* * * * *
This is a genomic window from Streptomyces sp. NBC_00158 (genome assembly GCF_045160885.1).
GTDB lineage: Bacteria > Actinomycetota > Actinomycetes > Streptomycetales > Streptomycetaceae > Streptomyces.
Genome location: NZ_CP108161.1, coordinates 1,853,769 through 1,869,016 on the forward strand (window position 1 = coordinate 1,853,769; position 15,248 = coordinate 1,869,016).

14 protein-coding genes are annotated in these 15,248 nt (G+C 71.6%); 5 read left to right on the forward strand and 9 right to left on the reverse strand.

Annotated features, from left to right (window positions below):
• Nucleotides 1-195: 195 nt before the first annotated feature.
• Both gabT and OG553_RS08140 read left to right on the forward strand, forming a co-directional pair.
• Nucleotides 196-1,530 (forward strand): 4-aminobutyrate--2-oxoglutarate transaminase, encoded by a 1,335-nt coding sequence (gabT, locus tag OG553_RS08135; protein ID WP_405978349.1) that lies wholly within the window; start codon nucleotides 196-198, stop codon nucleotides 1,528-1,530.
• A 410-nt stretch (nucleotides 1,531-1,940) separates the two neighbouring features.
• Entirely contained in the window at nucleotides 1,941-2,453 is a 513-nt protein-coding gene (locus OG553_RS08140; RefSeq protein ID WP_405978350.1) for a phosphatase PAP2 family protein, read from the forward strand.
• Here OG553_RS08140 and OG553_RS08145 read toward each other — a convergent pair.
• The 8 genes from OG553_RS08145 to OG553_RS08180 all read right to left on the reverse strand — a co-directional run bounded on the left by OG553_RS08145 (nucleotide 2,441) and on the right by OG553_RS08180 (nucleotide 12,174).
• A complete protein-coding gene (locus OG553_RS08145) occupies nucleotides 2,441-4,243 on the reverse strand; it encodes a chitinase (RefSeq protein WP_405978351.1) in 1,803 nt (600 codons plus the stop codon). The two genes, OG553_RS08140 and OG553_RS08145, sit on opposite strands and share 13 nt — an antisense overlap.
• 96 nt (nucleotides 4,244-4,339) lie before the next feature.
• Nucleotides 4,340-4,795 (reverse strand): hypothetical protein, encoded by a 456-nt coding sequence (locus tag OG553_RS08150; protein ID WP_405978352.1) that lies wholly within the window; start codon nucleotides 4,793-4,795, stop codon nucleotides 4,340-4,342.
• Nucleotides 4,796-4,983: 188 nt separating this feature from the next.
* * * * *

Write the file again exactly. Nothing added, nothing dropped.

This is a genomic window from Streptomyces sp. NBC_00158 (genome assembly GCF_045160885.1).
GTDB lineage: Bacteria > Actinomycetota > Actinomycetes > Streptomycetales > Streptomycetaceae > Streptomyces.
Genome location: NZ_CP108161.1, coordinates 1,853,769 through 1,869,016 on the forward strand (window position 1 = coordinate 1,853,769; position 15,248 = coordinate 1,869,016).

14 protein-coding genes are annotated in these 15,248 nt (G+C 71.6%); 5 read left to right on the forward strand and 9 right to left on the reverse strand.

Annotated features, from left to right (window positions below):
• Nucleotides 1-195: 195 nt before the first annotated feature.
• Both gabT and OG553_RS08140 read left to right on the forward strand, forming a co-directional pair.
• Nucleotides 196-1,530 (forward strand): 4-aminobutyrate--2-oxoglutarate transaminase, encoded by a 1,335-nt coding sequence (gabT, locus tag OG553_RS08135; protein ID WP_405978349.1) that lies wholly within the window; start codon nucleotides 196-198, stop codon nucleotides 1,528-1,530.
• A 410-nt stretch (nucleotides 1,531-1,940) separates the two neighbouring features.
• Entirely contained in the window at nucleotides 1,941-2,453 is a 513-nt protein-coding gene (locus OG553_RS08140; RefSeq protein ID WP_405978350.1) for a phosphatase PAP2 family protein, read from the forward strand.
• Here OG553_RS08140 and OG553_RS08145 read toward each other — a convergent pair.
• The 8 genes from OG553_RS08145 to OG553_RS08180 all read right to left on the reverse strand — a co-directional run bounded on the left by OG553_RS08145 (nucleotide 2,441) and on the right by OG553_RS08180 (nucleotide 12,174).
• A complete protein-coding gene (locus OG553_RS08145) occupies nucleotides 2,441-4,243 on the reverse strand; it encodes a chitinase (RefSeq protein WP_405978351.1) in 1,803 nt (600 codons plus the stop codon). The two genes, OG553_RS08140 and OG553_RS08145, sit on opposite strands and share 13 nt — an antisense overlap.
• 96 nt (nucleotides 4,244-4,339) lie before the next feature.
• Nucleotides 4,340-4,795 (reverse strand): hypothetical protein, encoded by a 456-nt coding sequence (locus tag OG553_RS08150; protein ID WP_405978352.1) that lies wholly within the window; start codon nucleotides 4,793-4,795, stop codon nucleotides 4,340-4,342.
• Nucleotides 4,796-4,983: 188 nt separating this feature from the next.